Sexism or gender discrimination is prejudice or discrimination based on a person’s sex or gender. Sexism can affect any sex that is marginalized or oppressed in a society; however, it is particularly documented as affecting females. It has been linked to stereotypes and gender roles and includes the belief that males are intrinsically superior to other sexes and genders. Extreme sexism may foster sexual harassment, rape, and other forms of sexual violence.

Sexism can exist on a societal level, such as in hiring, employment opportunities, and education. In the United States, women are less likely to be hired or promoted in male-dominated professions, such as engineering, aviation, and construction (Blau, Ferber, & Winkler, 2010; Ceci & Williams, 2011). In many areas of the world, young girls are not given the same access to nutrition, healthcare, and education as boys. Sexism also includes people’s expectations of how members of a gender group should behave. For example, women are expected to be friendly, passive, and nurturing; when a woman behaves in an unfriendly or assertive manner, she may be disliked or perceived as aggressive because she has violated a gender role (Rudman, 1998). In contrast, a man behaving in a similarly unfriendly or assertive way might be perceived as strong or even gain respect in some circumstances.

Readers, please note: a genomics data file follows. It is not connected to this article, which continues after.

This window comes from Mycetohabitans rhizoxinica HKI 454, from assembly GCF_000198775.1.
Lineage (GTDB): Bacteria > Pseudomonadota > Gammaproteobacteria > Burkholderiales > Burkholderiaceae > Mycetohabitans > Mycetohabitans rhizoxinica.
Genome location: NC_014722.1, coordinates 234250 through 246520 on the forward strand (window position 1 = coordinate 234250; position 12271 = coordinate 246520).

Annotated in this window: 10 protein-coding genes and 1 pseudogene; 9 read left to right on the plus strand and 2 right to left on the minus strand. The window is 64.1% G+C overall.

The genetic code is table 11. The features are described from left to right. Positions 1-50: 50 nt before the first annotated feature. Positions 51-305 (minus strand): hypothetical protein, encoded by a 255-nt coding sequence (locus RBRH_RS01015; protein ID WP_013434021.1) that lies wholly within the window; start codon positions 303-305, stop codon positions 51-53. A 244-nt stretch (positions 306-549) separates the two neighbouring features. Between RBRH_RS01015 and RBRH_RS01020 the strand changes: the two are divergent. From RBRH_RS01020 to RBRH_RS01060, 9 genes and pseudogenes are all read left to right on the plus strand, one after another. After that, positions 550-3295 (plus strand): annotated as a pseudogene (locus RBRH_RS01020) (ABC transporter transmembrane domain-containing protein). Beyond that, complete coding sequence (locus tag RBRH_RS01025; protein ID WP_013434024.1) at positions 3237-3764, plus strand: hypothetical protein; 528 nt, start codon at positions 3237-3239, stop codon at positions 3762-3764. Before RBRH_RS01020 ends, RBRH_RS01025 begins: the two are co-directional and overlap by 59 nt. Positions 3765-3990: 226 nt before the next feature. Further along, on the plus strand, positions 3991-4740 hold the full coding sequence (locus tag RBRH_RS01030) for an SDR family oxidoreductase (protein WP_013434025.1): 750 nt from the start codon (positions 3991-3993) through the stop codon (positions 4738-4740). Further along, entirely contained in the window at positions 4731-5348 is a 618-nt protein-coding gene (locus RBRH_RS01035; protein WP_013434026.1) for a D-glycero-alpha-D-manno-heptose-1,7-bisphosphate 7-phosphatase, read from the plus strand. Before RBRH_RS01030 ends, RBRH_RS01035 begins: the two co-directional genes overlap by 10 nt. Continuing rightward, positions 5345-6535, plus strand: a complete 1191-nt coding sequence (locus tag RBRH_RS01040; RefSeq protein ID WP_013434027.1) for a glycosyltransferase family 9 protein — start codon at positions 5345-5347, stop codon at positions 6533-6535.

Occupational sexism involves discriminatory practices, statements, or actions, based on a person’s sex, that occur in the workplace. One form of occupational sexism is wage discrimination. In 2008, the Organisation for Economic Co-operation and Development (OECD) found that while female employment rates have expanded, and gender employment and wage gaps have narrowed nearly everywhere, on average women still have a 20 percent less chance to have a job. The Council of Economic Advisors (2015) found that despite women holding 49.3% of the jobs, they are paid only 78 cents for every $1.00 a man earns. It also found that despite the fact that many countries, including the U.S., have established anti-discrimination laws, these laws are difficult to enforce. In the United States, women account for 47% of the overall labor force, yet they make up only 6 percent of corporate CEOs and top executives. Some researchers see the root cause of this situation in the tacit discrimination based on gender, conducted by current top executives and corporate directors (who are primarily male).